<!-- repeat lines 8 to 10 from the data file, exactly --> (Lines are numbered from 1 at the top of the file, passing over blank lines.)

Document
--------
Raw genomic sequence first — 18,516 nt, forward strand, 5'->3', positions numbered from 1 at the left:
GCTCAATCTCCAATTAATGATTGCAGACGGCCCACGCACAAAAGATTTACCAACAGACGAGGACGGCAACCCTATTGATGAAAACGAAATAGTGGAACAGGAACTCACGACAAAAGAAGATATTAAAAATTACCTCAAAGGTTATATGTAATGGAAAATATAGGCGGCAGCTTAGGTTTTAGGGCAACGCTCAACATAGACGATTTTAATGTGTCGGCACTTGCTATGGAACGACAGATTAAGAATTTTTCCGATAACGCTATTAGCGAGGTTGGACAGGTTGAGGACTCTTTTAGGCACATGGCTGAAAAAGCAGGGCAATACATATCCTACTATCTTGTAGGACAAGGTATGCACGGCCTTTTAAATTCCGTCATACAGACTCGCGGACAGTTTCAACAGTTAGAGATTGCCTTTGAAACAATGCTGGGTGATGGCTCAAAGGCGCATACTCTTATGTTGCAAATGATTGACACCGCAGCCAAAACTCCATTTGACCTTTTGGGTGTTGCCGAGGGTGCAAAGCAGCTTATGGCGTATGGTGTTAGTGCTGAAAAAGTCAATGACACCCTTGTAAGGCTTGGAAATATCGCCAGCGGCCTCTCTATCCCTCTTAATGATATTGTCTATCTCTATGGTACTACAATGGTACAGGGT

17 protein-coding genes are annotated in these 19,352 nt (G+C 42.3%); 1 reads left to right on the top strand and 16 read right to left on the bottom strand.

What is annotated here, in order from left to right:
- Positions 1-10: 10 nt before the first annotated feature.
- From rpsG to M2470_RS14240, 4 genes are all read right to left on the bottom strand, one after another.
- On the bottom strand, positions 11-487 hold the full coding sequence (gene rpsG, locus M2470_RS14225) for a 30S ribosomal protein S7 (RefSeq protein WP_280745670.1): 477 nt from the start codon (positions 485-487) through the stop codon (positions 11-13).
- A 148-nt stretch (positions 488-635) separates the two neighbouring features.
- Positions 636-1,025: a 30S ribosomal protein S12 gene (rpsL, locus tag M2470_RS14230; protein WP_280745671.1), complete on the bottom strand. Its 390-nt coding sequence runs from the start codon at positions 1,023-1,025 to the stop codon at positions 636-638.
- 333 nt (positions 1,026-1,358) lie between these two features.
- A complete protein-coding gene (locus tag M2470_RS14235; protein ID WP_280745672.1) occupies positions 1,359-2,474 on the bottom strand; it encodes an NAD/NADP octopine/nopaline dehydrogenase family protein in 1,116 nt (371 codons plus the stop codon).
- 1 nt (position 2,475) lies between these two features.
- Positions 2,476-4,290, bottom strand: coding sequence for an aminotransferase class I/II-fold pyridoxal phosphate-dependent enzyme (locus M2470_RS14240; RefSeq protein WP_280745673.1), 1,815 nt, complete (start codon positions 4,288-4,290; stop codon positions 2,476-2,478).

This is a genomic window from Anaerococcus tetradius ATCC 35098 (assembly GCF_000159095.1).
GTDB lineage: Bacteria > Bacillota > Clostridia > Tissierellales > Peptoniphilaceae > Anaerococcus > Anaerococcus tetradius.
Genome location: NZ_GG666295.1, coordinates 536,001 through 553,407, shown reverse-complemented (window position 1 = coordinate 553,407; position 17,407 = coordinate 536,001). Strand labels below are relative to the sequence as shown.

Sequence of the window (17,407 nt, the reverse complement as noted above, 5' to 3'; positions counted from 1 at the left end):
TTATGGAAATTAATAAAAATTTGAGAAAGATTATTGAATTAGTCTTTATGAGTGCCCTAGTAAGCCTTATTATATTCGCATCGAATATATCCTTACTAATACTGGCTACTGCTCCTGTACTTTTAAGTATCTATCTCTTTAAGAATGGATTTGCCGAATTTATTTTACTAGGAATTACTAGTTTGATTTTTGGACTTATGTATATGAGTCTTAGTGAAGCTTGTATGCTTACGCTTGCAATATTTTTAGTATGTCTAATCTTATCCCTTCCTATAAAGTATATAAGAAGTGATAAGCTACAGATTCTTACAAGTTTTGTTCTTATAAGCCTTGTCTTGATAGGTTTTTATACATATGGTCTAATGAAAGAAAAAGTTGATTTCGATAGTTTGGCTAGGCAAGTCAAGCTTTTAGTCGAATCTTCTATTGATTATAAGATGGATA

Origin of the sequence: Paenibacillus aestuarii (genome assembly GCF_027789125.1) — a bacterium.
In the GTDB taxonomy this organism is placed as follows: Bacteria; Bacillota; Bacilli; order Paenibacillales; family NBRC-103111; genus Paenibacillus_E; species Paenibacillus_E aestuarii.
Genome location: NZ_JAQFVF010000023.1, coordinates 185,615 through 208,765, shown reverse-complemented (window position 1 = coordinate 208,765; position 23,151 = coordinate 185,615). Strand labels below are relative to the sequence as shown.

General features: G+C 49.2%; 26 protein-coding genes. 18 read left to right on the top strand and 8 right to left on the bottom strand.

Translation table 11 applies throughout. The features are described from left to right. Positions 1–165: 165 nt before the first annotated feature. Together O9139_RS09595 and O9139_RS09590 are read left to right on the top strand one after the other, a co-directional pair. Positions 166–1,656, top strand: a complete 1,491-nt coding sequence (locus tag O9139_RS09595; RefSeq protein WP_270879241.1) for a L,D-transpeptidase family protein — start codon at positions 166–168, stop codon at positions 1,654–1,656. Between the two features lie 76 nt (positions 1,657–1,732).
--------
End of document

- A 148-nt stretch (positions 488-635) separates the two neighbouring features.
- Positions 636-1,025: a 30S ribosomal protein S12 gene (rpsL, locus tag M2470_RS14230; protein WP_280745671.1), complete on the bottom strand. Its 390-nt coding sequence runs from the start codon at positions 1,023-1,025 to the stop codon at positions 636-638.
- 333 nt (positions 1,026-1,358) lie between these two features.